VolklAttivaS5, this issue with ski-loss coverage was one of the main ones - with the SCGB you were completely stuffed at a restaurant (I think you were stuffed a couple of years back even if you locked them), and the lost posessions was more restrictive too (DT was primarily restrictive wrt valuables, IIRC the SCGB one required that level for any posessions). But as you say, the main clincher was that DT was about half the price. DT was also clearer about what racing was allowed, "any non-FIS" rather than just "recreational".
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 So if you're just off somewhere snowy come back and post a snow report of your own and we'll all love you very much
So if you're just off somewhere snowy come back and post a snow report of your own and we'll all love you very much
There are lots of really good sites on insurance, especially for those going on an extreme sport holiday! This is a great site on travel insurance with info on insurance for extreme sports, and this is a really good site on travel essentials. Good luck and make sire you all get insurance! Very Happy
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 You know it makes sense.
You know it makes sense.
Trouble is, even when you keep phoning a company specifically recommended for ski cover (dogtag, in my case) it's sometimes impossible to get a straight answer about what is covered when it comes to off-piste skiing - this is an area where you have to read the small print carefully and, if it's unclear, ask the company to clarify.

I'm still waiting - 4 days now - reply promised from underwriters within 24 hours.
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 Otherwise you'll just go on seeing the one name:
Otherwise you'll just go on seeing the one name:
Hello, Dogtag here. Thought I’d take the plunge and register to tidy up any questions regarding off-piste skiing and boarding. (By the way, where we say “ski” all the way through this, please take this to include you lovely snowboarders as well.)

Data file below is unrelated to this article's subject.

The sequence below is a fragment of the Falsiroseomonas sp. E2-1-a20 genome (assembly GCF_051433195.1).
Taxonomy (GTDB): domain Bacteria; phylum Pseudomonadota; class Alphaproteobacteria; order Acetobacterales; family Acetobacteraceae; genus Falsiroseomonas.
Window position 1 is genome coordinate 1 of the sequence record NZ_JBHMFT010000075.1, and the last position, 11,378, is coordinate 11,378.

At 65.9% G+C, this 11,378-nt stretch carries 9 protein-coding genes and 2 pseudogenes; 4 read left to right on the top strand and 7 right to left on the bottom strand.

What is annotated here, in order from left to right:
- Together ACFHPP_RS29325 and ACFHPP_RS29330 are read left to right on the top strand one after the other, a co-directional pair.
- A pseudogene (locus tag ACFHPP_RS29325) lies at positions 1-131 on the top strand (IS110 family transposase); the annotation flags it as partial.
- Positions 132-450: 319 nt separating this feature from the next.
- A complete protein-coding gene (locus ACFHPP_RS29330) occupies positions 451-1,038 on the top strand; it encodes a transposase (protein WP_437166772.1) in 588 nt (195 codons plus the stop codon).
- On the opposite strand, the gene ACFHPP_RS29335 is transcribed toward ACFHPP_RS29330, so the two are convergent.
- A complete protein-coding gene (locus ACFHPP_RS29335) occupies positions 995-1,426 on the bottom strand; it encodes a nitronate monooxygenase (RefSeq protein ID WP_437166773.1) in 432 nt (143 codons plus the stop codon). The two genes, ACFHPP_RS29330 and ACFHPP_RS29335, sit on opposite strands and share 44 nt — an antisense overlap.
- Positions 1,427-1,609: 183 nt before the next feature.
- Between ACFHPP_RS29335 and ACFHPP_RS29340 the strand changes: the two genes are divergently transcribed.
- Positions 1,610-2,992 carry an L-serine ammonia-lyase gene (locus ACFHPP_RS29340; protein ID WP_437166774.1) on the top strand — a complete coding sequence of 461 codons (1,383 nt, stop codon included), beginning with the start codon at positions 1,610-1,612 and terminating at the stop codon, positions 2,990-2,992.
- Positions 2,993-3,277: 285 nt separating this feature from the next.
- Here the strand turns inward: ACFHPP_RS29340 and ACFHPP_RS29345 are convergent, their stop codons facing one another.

As a company, we’ve been aware of snowHeads for a long time, but this is the first time we’ve decided to surface. So, please be gentle with me and apologies in advance for posting up probably the longest opening post in history. I fully expect someone to now go and prove me wrong there! And apologies if, in any way, some if this sounds like teaching you to suck eggs. The nature of defining something means stating the obvious sometimes and what’s obvious to you probably isn’t obvious to someone else.

Firstly though, regarding call centre staff and ski knowledge, it is important to point out that you won’t always get someone with ski experience when you call us. Dogtag might be known for ski insurance but we also cover a huge number of divers, sailors, bikers (human powered variety), gap year people and adventurers generally. For example, we’re big in things like Marathon Des Sables, we insured the army to attempt Everest via the west ridge and we currently have two guys about to encounter the Southern Ocean in a round-the-world yacht race. It’s very diverse, we get some very strange requests and we believe our shiny dogtags have reached all seven corners of the planet. Obviously, our guys and girls can’t be experts on all sports but we do try and make our wording as clear as possible.

The fact is that few have the exact same requirements when it comes to travel insurance so please email us at enquiries@dogtag.co.uk or call us for free on 08000 DOGTAG (08000 364824) and ask for David or Tara (and tell them that you are snowHeads). They are skiers. Or email us a number and we’ll call you back. Hopefully, you can all be taken care of individually. (“Taken care of” doesn’t involve a hit squad by the way).

Firstly, I want to confirm that, with us, you can ski off-piste without a guide. Here is exactly what it says in the policy wording:

Off-piste:
Venturing over ungroomed and unmarked slopes but within the ski area or resort boundary, i.e the
area covered by ski patrollers or managed by the resort. Most resorts designate off-piste areas and
mark them as itineraries on the piste map. If you are uncertain about a particular area, do not go there.
Some people understand off piste (or backcountry) skiing or boarding to mean ‘going out of
bounds’, i.e. outside the resort. If you are going out of bounds or outside marked areas of the
resort, you are advised only to do so with a fully qualified local guide. Even some areas within a
resort may be considered out of bounds because they are hazardous. In some parts of North
America, going out of bounds contravenes local law and you may face arrest.
It is your responsibility to ensure that on any particular day you are aware of and obey local advice,
information and instructions given by the resort authorities and that you obey any signs and
information you encounter on the mountain. If a section is marked 'closed' there will be a very
good reason for it (e.g. high avalanche danger) and ignoring such signs or advice will invalidate
your cover. You should be aware that under the terms of cover, needless self-exposure to peril
except in an endeavour to save human life will invalidate your cover.